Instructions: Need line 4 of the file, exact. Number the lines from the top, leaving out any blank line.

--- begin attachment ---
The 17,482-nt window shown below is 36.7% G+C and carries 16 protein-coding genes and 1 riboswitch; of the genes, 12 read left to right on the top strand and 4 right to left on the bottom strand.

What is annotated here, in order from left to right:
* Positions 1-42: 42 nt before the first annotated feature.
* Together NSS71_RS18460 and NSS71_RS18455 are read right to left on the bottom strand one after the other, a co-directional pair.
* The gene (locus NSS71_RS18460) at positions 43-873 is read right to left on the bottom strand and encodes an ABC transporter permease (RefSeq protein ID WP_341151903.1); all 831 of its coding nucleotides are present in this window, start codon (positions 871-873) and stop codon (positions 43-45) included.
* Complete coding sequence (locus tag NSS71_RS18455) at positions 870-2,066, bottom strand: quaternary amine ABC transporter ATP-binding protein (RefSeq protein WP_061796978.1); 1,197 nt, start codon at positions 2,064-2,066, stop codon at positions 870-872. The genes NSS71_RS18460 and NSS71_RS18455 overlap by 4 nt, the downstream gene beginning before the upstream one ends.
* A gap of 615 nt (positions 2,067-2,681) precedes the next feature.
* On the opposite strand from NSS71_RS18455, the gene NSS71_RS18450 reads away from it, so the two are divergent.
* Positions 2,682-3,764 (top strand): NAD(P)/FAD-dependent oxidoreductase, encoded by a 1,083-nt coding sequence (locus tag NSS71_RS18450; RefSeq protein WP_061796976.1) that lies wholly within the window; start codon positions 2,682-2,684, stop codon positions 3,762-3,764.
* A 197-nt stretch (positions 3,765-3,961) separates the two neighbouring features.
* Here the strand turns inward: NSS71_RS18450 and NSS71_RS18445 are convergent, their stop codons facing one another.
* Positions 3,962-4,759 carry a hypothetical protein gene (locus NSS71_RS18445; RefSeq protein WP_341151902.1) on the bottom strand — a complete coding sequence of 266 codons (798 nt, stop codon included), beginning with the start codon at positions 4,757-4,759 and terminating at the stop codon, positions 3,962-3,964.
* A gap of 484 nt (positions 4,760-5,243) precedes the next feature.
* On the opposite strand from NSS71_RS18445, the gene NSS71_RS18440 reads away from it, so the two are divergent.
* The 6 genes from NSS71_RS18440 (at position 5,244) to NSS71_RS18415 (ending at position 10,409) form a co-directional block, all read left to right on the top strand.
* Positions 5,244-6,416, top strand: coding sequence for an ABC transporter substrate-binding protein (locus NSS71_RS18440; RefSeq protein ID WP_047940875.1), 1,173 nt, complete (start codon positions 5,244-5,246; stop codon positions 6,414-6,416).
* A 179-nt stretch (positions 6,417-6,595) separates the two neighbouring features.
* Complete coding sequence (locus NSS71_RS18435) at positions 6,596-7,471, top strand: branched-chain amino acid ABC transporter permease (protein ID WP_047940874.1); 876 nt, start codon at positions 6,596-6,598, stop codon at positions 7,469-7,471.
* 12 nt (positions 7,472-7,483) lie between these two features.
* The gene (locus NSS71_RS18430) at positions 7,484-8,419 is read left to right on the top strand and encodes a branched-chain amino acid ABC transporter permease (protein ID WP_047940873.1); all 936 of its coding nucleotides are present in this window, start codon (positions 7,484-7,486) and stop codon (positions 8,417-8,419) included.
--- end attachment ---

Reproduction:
* Together NSS71_RS18460 and NSS71_RS18455 are read right to left on the bottom strand one after the other, a co-directional pair.